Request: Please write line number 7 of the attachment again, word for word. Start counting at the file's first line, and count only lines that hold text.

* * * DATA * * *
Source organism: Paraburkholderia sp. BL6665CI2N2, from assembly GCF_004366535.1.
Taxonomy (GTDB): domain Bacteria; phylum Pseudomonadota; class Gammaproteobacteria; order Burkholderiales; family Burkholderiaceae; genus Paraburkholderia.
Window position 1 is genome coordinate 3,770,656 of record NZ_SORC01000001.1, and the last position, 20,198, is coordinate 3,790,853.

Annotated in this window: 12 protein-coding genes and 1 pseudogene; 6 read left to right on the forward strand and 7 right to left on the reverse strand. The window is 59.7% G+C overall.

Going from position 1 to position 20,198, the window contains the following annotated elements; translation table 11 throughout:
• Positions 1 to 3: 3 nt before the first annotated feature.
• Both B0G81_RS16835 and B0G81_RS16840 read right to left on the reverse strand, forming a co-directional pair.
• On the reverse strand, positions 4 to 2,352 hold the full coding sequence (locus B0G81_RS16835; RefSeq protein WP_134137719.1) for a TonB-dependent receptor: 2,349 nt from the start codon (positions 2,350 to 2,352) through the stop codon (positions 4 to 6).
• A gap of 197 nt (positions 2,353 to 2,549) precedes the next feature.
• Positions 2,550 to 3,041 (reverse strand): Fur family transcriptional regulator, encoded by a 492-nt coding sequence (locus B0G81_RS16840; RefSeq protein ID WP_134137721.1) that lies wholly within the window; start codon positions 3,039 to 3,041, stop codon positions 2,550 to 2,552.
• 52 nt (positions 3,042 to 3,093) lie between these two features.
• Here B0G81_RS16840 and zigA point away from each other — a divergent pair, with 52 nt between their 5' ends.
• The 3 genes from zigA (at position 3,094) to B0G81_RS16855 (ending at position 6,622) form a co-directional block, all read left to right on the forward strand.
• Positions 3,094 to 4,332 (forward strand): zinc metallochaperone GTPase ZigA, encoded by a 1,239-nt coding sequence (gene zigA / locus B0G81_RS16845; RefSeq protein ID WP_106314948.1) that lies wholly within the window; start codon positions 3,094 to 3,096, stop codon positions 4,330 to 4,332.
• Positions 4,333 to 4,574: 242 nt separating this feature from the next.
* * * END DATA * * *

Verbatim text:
• Both B0G81_RS16835 and B0G81_RS16840 read right to left on the reverse strand, forming a co-directional pair.